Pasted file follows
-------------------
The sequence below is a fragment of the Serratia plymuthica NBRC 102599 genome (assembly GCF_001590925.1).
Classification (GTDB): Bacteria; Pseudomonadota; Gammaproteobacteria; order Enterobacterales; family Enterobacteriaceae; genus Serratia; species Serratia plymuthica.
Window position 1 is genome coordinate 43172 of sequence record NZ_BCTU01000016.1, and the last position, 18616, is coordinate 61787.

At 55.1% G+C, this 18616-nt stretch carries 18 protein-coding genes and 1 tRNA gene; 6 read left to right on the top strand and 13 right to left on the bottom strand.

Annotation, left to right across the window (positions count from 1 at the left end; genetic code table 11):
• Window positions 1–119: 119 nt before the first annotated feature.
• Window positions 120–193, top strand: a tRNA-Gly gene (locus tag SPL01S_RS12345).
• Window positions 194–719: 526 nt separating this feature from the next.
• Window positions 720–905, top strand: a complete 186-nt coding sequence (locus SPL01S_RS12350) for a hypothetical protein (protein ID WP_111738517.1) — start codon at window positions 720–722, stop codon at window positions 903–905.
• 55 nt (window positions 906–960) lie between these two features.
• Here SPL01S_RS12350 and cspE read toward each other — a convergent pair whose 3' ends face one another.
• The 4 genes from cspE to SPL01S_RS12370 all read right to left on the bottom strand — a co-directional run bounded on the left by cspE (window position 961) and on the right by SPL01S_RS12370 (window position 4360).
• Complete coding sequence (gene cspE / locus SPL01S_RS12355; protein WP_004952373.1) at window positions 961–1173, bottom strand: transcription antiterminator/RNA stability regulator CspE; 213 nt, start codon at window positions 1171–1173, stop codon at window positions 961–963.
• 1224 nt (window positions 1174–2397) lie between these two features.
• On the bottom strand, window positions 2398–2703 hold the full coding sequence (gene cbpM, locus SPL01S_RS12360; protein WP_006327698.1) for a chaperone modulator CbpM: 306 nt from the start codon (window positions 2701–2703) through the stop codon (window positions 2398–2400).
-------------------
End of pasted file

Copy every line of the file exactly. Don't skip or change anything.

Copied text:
The sequence below is a fragment of the Serratia plymuthica NBRC 102599 genome (assembly GCF_001590925.1).
Classification (GTDB): Bacteria; Pseudomonadota; Gammaproteobacteria; order Enterobacterales; family Enterobacteriaceae; genus Serratia; species Serratia plymuthica.
Window position 1 is genome coordinate 43172 of sequence record NZ_BCTU01000016.1, and the last position, 18616, is coordinate 61787.

At 55.1% G+C, this 18616-nt stretch carries 18 protein-coding genes and 1 tRNA gene; 6 read left to right on the top strand and 13 right to left on the bottom strand.

Annotation, left to right across the window (positions count from 1 at the left end; genetic code table 11):
• Window positions 1–119: 119 nt before the first annotated feature.
• Window positions 120–193, top strand: a tRNA-Gly gene (locus tag SPL01S_RS12345).
• Window positions 194–719: 526 nt separating this feature from the next.
• Window positions 720–905, top strand: a complete 186-nt coding sequence (locus SPL01S_RS12350) for a hypothetical protein (protein ID WP_111738517.1) — start codon at window positions 720–722, stop codon at window positions 903–905.
• 55 nt (window positions 906–960) lie between these two features.
• Here SPL01S_RS12350 and cspE read toward each other — a convergent pair whose 3' ends face one another.
• The 4 genes from cspE to SPL01S_RS12370 all read right to left on the bottom strand — a co-directional run bounded on the left by cspE (window position 961) and on the right by SPL01S_RS12370 (window position 4360).
• Complete coding sequence (gene cspE / locus SPL01S_RS12355; protein WP_004952373.1) at window positions 961–1173, bottom strand: transcription antiterminator/RNA stability regulator CspE; 213 nt, start codon at window positions 1171–1173, stop codon at window positions 961–963.
• 1224 nt (window positions 1174–2397) lie between these two features.
• On the bottom strand, window positions 2398–2703 hold the full coding sequence (gene cbpM, locus SPL01S_RS12360; protein WP_006327698.1) for a chaperone modulator CbpM: 306 nt from the start codon (window positions 2701–2703) through the stop codon (window positions 2398–2400).